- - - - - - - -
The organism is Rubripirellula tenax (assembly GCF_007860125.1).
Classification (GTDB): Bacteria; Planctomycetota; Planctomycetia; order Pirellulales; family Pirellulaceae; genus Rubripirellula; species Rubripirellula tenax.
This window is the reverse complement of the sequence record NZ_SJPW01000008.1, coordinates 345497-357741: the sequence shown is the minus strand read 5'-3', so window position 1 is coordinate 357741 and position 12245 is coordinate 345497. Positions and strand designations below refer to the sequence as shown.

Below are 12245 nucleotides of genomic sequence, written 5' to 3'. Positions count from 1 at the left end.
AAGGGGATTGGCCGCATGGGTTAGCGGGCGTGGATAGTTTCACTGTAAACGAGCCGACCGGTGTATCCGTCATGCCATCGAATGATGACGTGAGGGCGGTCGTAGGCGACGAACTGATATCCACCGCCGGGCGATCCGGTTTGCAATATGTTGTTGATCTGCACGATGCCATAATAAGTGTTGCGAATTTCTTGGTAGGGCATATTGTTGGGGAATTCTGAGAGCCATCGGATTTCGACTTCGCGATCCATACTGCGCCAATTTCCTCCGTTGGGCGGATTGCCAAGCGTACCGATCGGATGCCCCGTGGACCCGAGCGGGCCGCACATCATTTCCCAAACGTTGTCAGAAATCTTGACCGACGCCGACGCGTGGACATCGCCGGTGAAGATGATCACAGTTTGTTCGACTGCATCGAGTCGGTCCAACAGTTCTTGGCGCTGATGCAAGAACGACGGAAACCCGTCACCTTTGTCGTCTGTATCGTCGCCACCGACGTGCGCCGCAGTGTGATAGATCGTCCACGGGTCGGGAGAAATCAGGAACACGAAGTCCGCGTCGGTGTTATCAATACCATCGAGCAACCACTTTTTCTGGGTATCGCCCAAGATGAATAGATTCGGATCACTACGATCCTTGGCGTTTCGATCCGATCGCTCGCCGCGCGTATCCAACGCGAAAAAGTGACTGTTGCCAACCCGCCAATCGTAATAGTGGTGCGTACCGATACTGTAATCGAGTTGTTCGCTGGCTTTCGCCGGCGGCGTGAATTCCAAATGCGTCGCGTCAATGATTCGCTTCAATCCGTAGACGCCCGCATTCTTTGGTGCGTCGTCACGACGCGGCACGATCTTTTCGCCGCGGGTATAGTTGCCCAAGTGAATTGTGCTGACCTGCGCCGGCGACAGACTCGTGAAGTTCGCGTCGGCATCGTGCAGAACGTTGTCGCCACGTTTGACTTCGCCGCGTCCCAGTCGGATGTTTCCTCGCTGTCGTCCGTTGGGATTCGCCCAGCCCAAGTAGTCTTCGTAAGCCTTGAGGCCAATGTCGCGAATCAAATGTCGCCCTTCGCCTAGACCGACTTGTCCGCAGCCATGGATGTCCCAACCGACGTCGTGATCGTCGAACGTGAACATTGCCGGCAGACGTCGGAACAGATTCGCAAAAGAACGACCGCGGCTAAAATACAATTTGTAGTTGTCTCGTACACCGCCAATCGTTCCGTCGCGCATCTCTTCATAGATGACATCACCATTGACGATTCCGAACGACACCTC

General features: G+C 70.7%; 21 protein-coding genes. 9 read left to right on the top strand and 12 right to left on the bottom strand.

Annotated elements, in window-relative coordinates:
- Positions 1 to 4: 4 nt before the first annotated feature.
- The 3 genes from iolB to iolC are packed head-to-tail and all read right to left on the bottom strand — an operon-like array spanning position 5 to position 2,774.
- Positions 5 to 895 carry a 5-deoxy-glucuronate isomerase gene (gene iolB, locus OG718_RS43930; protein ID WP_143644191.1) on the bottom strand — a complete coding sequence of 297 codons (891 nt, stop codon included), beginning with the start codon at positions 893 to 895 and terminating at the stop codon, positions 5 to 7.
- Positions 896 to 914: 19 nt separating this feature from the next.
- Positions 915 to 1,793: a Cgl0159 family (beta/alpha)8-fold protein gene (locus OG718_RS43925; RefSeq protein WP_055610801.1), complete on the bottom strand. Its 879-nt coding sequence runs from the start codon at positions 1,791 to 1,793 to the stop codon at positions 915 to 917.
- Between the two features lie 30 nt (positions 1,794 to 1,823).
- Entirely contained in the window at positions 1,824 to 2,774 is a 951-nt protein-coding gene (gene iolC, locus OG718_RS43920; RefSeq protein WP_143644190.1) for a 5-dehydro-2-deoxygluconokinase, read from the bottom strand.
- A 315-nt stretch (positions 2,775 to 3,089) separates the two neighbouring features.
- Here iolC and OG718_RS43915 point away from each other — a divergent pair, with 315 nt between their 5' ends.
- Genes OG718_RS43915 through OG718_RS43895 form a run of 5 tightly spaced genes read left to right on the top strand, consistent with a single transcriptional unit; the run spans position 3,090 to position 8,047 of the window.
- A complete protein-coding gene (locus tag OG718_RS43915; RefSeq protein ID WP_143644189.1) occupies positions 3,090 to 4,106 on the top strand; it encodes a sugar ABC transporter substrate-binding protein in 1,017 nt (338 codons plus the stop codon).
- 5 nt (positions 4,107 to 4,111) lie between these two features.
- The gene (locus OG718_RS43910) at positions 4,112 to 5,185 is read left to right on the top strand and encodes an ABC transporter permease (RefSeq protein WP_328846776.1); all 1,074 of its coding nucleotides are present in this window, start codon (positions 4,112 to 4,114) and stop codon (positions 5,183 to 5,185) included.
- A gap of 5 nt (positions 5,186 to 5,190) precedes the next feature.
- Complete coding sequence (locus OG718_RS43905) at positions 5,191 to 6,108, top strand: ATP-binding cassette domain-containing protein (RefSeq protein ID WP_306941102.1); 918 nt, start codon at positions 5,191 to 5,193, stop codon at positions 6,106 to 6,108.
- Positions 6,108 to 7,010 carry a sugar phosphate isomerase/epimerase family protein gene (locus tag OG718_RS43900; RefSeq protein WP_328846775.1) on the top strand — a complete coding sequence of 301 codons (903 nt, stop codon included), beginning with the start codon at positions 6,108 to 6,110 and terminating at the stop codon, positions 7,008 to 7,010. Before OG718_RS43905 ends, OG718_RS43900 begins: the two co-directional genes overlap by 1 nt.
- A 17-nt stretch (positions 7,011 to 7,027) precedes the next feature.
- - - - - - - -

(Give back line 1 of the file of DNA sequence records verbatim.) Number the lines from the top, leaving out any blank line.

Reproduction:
The organism is Rubripirellula tenax (assembly GCF_007860125.1).